The Right Honourable Stanley Melbourne Bruce
The degree of Doctor of Laws* was conferred ad eundem gradum upon the Prime Minister of Australia, the Right Honourable Stanley Melbourne Bruce by the Chancellor Sir William Cullen at a conferring of degrees ceremony held in the Great Hall at 11.00am on Saturday 24 April 1926.
* As there was no provision in the University Act until 1952 for conferring of honorary degrees by the University of Sydney, the University awarded a number of degrees 'ad eundem gradum' - mostly Doctor of Laws - as a mark of special honour. Those who received this award included members of the Royal Family, Governors-General, distinguished soldiers and leaders of industry.
Those present included the Governor, Sir Dudley de Chair.
Mr Bruce received a remarkable ovation.
In the course of his address, the Chancellor said: 'I want to assure Mr Bruce, too, of the down right sincerity with which we greet him. He bears an honoured and a trusted name, both here and abroad. Wherever I went on my recent tour, I found that people knew a great deal about our Prime Minister. We feel that our University has been a gainer from his efforts to bind closer together the Universities of the different States. To-day a wonderful feeling of co-operation is abroad. Surely this is only right, for we are all as one striving for the betterment of Australia and the world.'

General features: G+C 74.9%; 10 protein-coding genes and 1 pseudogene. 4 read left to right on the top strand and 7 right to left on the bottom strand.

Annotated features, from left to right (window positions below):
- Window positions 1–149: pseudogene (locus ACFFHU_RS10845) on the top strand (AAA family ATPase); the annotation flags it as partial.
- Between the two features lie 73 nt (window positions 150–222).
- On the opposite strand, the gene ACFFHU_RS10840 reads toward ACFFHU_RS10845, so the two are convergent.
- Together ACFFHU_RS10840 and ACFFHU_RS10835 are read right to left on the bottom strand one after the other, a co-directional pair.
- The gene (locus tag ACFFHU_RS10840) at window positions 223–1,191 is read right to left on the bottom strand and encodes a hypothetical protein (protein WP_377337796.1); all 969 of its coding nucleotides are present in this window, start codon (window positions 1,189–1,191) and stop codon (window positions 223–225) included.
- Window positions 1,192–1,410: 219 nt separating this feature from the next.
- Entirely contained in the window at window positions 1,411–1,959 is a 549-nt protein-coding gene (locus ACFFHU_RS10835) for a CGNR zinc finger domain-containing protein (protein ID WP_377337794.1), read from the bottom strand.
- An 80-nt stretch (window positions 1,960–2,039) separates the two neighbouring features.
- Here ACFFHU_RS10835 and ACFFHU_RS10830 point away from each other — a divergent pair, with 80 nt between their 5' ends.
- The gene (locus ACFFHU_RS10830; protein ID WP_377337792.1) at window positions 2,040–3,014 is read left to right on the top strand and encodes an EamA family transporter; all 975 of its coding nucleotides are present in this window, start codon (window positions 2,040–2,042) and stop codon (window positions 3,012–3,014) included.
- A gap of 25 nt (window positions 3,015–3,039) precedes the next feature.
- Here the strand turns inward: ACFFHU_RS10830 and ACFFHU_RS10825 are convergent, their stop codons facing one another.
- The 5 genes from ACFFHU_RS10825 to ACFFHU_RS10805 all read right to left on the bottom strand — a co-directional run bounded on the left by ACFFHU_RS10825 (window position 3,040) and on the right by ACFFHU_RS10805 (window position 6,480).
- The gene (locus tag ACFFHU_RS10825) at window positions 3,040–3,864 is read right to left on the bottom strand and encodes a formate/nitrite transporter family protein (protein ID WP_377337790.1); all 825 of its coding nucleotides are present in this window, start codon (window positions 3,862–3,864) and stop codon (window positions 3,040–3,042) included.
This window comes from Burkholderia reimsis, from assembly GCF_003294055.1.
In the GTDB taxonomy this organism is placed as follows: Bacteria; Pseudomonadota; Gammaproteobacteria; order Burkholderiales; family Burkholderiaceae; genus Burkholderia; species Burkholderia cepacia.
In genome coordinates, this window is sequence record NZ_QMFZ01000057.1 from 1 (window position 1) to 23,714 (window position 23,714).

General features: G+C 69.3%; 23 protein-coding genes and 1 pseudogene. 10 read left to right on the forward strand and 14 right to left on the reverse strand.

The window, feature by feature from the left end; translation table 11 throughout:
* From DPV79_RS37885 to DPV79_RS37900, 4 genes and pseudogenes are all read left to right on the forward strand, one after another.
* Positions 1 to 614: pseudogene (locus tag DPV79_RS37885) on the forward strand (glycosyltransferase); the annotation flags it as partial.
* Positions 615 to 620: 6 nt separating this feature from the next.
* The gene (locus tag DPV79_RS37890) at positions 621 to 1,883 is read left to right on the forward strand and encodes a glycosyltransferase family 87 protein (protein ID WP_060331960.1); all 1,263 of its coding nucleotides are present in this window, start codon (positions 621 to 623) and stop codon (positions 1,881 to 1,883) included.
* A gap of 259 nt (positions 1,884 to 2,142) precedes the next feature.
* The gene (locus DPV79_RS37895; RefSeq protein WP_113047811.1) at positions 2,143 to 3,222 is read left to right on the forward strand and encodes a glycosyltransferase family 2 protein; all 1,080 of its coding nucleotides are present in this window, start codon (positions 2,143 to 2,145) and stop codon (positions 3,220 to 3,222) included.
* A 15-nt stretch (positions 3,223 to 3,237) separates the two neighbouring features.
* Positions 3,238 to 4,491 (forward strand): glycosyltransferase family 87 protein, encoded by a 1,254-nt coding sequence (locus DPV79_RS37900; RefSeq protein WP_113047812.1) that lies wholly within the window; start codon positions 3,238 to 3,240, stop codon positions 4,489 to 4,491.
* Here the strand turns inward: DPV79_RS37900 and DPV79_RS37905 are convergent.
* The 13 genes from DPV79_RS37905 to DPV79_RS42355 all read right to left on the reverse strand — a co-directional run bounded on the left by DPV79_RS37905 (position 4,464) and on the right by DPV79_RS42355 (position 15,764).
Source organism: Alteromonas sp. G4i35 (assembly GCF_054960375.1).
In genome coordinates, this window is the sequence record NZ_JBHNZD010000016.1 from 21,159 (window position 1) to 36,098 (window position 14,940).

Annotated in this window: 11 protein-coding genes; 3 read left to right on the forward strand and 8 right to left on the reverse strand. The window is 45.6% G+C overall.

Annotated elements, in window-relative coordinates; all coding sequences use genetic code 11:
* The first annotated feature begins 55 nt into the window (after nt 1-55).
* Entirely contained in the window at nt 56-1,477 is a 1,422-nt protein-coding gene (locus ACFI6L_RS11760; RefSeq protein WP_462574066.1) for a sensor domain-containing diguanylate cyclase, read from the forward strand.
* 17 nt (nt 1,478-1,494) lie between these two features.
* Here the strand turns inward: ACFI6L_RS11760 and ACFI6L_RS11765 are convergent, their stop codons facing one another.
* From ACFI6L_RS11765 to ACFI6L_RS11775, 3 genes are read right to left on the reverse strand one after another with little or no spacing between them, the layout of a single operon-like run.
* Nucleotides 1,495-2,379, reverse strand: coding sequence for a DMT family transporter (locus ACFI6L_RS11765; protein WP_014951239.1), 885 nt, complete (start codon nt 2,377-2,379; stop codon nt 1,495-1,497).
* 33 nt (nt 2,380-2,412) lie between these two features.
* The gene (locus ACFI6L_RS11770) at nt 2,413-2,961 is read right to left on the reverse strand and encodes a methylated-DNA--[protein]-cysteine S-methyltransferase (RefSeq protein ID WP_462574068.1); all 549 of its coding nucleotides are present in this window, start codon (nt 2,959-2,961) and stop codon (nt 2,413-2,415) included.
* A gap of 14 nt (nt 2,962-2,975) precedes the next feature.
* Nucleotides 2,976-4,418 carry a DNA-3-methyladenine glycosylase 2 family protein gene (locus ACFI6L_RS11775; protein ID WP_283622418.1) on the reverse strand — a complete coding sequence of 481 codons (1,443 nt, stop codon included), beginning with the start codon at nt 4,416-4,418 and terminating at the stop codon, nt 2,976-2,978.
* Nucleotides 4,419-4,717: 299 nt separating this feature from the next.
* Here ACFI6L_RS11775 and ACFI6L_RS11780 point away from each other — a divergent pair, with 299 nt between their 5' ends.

Mr Bruce said that he appreciated in the highest degree the honour that had been paid him. He appreciated in the highest degree also the high responsibility which political office brought in its train. The Chancellor had happily stressed not so much the academic aspect as the character building aspect of the University. The whole progress of the State, industrial, political and ethical, depended in some degree on the University's research. This was our period of building in Australia and he trusted that we were laying the foundation of a great nation, so that generations yet unborn might justify the courage and faith of the pioneers, who had built the magnificent hall, they were sitting in.
From The Brisbane Courier, 26 April 1926